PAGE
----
When planning lessons for special education students, it is particularly important to vary the instruction and make sure that the lessons meet the student's individual needs. The nature of my lessons in the elementary resource classroom was such that they needed to be different from the lessons taught in the general education classroom. They need to reinforce the main ideas taught, and target the students' individual needs and areas of weakness.

It is also important to differentiate the lesson for each student, since they each have such unique strengths and weaknesses. Some of the factors I considered when planning lessons were: what was being taught in the general education classroom, the student's prior knowledge, using multiple sensory modalities (such as oral instruction, whiteboards, and manipulatives), and their disabilities, strengths and weaknesses. Based on lesson plans created by my general education classmates, I designed modifications and differentiation for four students. The student descriptions and accommodations are based on actual students from my student teaching experience. These Lesson Plan Modifications demonstrate my ability to take an existing lesson and adapt it to meet the diverse needs of individual students.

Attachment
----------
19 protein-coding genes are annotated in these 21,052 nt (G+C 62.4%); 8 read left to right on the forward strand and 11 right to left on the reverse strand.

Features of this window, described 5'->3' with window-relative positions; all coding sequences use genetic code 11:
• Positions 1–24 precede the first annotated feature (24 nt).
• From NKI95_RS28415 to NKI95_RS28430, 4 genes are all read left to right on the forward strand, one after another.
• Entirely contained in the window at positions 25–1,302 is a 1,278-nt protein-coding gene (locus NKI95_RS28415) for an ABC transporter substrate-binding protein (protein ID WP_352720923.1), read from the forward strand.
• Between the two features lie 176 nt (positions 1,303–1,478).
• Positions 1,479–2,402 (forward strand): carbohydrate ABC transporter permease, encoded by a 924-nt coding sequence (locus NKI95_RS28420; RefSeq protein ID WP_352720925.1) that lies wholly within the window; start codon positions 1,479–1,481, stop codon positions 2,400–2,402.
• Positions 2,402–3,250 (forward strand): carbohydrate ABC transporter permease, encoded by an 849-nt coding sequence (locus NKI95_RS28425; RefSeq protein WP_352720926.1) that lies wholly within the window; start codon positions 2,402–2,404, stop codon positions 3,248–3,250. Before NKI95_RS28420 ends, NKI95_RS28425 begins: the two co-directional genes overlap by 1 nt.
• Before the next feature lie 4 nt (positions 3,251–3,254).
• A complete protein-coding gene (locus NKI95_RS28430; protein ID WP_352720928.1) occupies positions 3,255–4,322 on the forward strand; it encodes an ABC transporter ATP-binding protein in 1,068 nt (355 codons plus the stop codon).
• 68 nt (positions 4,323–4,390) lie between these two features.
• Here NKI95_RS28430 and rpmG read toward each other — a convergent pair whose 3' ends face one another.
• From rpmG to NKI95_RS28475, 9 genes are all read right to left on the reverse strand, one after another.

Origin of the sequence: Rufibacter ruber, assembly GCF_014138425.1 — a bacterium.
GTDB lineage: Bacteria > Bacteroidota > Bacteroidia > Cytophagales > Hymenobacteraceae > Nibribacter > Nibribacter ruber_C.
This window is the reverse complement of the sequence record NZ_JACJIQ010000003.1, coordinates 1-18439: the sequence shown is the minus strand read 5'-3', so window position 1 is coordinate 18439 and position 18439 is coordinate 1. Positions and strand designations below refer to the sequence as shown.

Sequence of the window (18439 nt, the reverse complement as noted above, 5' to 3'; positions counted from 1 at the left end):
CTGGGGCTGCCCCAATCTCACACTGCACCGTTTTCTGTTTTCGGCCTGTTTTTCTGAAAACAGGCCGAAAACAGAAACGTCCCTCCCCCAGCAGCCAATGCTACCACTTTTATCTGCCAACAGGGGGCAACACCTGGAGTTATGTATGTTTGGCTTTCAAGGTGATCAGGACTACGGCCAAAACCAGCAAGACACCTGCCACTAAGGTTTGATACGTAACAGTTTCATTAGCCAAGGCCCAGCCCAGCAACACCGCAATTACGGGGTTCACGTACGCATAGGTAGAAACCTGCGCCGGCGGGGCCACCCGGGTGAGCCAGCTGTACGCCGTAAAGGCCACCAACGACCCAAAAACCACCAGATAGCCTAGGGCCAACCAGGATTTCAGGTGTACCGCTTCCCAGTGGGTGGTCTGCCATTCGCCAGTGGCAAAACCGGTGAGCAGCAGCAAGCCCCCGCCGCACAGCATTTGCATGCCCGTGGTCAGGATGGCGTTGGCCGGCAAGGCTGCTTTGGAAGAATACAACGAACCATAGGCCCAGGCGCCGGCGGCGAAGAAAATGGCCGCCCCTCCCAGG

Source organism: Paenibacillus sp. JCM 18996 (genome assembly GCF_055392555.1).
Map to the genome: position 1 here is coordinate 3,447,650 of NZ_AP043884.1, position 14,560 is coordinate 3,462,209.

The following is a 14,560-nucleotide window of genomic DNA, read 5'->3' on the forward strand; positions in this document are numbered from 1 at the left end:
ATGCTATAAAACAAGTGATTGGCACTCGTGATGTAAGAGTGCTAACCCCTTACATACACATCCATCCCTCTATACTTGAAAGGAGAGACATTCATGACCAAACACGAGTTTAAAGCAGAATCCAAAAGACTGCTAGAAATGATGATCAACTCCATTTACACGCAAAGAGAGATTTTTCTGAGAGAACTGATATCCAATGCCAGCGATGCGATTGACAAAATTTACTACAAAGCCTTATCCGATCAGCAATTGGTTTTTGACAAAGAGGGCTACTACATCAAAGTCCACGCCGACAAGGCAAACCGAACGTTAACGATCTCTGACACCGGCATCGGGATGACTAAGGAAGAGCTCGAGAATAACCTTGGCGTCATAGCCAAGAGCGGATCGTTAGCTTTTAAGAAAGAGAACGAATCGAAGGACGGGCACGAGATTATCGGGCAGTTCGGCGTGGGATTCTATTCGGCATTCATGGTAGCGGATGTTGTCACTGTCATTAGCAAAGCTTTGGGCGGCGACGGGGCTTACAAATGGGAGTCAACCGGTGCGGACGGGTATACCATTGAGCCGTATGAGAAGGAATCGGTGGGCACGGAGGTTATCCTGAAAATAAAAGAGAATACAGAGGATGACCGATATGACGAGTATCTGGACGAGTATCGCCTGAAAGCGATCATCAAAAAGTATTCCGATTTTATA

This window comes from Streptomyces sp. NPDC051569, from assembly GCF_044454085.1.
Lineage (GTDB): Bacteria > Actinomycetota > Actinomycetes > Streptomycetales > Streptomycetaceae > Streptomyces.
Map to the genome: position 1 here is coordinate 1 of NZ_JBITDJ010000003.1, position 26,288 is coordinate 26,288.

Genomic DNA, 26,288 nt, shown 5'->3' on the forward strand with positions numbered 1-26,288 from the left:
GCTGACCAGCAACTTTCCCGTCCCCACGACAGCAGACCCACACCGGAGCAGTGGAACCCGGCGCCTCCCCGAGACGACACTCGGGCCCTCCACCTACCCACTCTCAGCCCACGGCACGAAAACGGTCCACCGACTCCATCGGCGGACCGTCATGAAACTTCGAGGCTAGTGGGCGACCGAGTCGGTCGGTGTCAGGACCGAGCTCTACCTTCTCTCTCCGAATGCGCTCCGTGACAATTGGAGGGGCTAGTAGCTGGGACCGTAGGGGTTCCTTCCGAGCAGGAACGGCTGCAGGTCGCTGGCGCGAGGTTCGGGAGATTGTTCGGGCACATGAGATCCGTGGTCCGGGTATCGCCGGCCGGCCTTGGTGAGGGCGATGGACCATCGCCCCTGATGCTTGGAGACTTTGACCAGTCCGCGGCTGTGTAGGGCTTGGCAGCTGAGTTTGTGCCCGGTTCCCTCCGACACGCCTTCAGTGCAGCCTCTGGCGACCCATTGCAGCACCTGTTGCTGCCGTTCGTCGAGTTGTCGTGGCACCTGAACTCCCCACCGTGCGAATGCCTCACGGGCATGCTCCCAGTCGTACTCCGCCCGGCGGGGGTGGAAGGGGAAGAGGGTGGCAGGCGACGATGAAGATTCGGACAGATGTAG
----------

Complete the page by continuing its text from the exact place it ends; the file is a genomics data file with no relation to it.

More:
In my self-contained autism classroom, I had the opportunity to use a great deal of technology in my lessons. Their classroom was equipped with a SmartBoard, which I used for almost all of my lessons on a daily basis. In both math and reading, I pulled up the documents on the SmartBoard, so that the students would have a visual reference of what we were talking about. The SmartBoard also allowed opportunities for the students to get out of their seats, come up to the board, and underline or circle important information. I was also able to play short videos before beginning a lesson in order to activate the students' prior knowledge.